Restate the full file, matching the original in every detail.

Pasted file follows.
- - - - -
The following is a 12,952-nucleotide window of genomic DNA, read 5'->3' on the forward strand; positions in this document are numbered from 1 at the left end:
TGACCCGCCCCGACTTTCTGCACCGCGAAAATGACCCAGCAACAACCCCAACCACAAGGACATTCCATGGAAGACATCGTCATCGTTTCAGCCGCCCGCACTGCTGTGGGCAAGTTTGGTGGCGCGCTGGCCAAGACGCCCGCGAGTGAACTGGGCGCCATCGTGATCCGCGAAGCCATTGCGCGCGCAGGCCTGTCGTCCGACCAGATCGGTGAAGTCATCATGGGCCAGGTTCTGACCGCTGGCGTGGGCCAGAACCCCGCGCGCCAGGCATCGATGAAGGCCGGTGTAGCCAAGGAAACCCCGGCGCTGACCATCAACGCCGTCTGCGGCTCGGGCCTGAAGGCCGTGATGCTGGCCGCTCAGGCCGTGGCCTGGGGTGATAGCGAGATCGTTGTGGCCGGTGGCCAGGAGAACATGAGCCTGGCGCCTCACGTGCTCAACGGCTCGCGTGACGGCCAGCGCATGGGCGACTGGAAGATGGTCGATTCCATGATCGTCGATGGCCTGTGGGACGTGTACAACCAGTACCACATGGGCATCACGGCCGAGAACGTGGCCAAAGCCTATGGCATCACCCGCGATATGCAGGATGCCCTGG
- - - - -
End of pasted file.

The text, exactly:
The following is a 12,952-nucleotide window of genomic DNA, read 5'->3' on the forward strand; positions in this document are numbered from 1 at the left end:
TGACCCGCCCCGACTTTCTGCACCGCGAAAATGACCCAGCAACAACCCCAACCACAAGGACATTCCATGGAAGACATCGTCATCGTTTCAGCCGCCCGCACTGCTGTGGGCAAGTTTGGTGGCGCGCTGGCCAAGACGCCCGCGAGTGAACTGGGCGCCATCGTGATCCGCGAAGCCATTGCGCGCGCAGGCCTGTCGTCCGACCAGATCGGTGAAGTCATCATGGGCCAGGTTCTGACCGCTGGCGTGGGCCAGAACCCCGCGCGCCAGGCATCGATGAAGGCCGGTGTAGCCAAGGAAACCCCGGCGCTGACCATCAACGCCGTCTGCGGCTCGGGCCTGAAGGCCGTGATGCTGGCCGCTCAGGCCGTGGCCTGGGGTGATAGCGAGATCGTTGTGGCCGGTGGCCAGGAGAACATGAGCCTGGCGCCTCACGTGCTCAACGGCTCGCGTGACGGCCAGCGCATGGGCGACTGGAAGATGGTCGATTCCATGATCGTCGATGGCCTGTGGGACGTGTACAACCAGTACCACATGGGCATCACGGCCGAGAACGTGGCCAAAGCCTATGGCATCACCCGCGATATGCAGGATGCCCTGG